Tuesdays With Dorie: Chocolate-Banded Ice Cream Torte


This week’s recipe (which you can find at Food, Family, and Fun), was for a grown-up version of ice cream cake, and grown-up it was. There are three layers of chocolate ganache (involving eight — count ’em, eight — eggs) sandwiching ice cream, in my case coffee ice cream.

This was easy enough to make, although waiting for each layer to freeze before adding the next ate up a huge chunk of my morning, and then it has to sit for six hours before you unmold it, and then another half-hour after that. It’s not a last-minute dessert, that’s for sure.

But it was so totally worth it. I candied some pistachios, using Dorie’s Candied Nuts recipe, and chopped them up a bit to sprinkle over the top of the torte to make it look pretty. But what really turned out to be sublime was coating each bite of the torte in crushed nuts as if they were jimmies (or sprinkles, depending on where you’re from). It was amazing, easily the best Dorie recipe so far (well, tied with the pudding, anyway).

The original recipe called for puréeing raspberries and mixing them with vanilla ice cream. I think I’ll do that next time I’m going to a party and need a knock-’em-dead dessert. I bet it would be great.

Check out what all the other TWDers did with their tortes — I’m going to go out on a limb here and say there will be some highly creative variations on this one.




baking Dorie

Tuesdays With Dorie: Granola Grabbers

We eat a lot of granola around here, and I make it myself. (Buying it would cost hundreds of dollars a week — only a slight exaggeration!) I generally use Nigella Lawson’s Andy’s Fairfield granola from Feast (online at Food and Thoughts); it uses applesauce for fat and part of the sweetening rather than oil and a ton of sugar, and it’s pretty healthy as these things go — and we all like it. It’s not easy getting Husband to eat breakfast, but mix some Greek yogurt with fruit (frozen or fresh, whatever’s on hand) and some granola, and he’s a happy boy.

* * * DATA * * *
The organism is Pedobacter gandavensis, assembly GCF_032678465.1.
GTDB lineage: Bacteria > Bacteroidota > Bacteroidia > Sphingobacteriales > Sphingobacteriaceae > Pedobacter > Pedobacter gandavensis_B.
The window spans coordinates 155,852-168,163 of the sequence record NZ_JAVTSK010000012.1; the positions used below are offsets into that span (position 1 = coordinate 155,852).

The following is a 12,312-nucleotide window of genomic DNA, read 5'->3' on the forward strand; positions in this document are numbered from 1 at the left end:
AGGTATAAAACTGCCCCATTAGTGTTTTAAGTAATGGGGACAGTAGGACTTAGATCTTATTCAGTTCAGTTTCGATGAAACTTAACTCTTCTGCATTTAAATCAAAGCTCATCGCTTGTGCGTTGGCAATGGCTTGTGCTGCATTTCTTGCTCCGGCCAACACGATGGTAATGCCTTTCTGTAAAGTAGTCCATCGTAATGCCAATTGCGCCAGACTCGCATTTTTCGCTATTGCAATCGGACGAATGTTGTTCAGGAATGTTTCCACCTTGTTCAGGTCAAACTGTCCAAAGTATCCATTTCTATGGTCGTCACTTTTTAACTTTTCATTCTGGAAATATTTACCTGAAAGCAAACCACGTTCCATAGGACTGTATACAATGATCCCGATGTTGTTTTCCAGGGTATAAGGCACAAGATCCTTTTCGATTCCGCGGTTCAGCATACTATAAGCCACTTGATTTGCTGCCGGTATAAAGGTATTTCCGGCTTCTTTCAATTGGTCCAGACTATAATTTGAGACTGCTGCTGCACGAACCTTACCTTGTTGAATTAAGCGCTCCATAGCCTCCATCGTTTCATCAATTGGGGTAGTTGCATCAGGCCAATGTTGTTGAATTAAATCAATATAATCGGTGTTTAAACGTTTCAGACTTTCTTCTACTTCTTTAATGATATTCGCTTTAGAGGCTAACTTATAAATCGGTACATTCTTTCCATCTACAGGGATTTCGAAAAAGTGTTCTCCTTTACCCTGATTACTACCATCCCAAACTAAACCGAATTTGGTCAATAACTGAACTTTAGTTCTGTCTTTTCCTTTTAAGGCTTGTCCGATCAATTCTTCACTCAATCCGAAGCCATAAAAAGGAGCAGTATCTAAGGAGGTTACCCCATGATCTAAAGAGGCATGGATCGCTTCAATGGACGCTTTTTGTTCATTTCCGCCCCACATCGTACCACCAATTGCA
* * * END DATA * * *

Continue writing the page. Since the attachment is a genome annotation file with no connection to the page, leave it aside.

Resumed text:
We ran out of granola this morning, and faced with the need to make more before I could make this week’s Granola Grabbers, I decided to try something new. I’ve had Melissa’s Seven-Year Granola bookmarked for ages, but I could never find the right excuse for making a breakfast cereal that includes large amounts of butter and brown sugar. These cookies provided that excuse.

I did not take a photo — I couldn’t trust myself around it long enough — but believe me when I say that butter and brown sugar are just the ticket. I used less than half the recipe for the cookies, so breakfast this week is going to be a bit less responsible than usual.

Then #1 Son wandered by and offered to make the cookies (well, the dough at least; he doesn’t trouble himself with “the boring stuff” — i.e., the actual baking). So I left the room, although I did return long enough to start shooting photos, and annoying the professional trying to do his job.

He had his own mise en place:


And he wasn’t amused when I placed myself between him and it to shoot some photos:

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But, at last, the batter was made:

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He added raisins to about a quarter of the dough — the quarter he was going to eat.

The dough for these cookies is delicious; between the two of us, we must have eaten 10 or 12 cookies’ worth. Baked, though, they lost something. They’re fine, good with milk and awesome with iced coffee (and probably with hot coffee, too, but we didn’t have any of that). But there was nothing terribly special about them. I don’t see myself making them again.

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Husband: “I enjoyed them. I thought they were a little dry, but I like gooey cookies. The peanuts were a nice surprise.”

#1 Son: “Good with tea or coffee or something, but not much of a stand-alone dessert.”

#2 Son: “I liked them when they were soaked in milk, but they were too dry when they weren’t.”

To be fair, the recipe recommended them as an after-school snack, not a dessert. I think they’d be just the thing after a long day at school, but we don’t do that here; if it doesn’t work as Friday dessert, it doesn’t make it onto the roster.

If you’d like to see what other TWDer’s did, check out the website. And if you’d like the recipe, head on over to Bad Girl Baking, where Michelle has it all laid out for you.


Tuesdays With Dorie: Blueberry–Sour Cream Ice Cream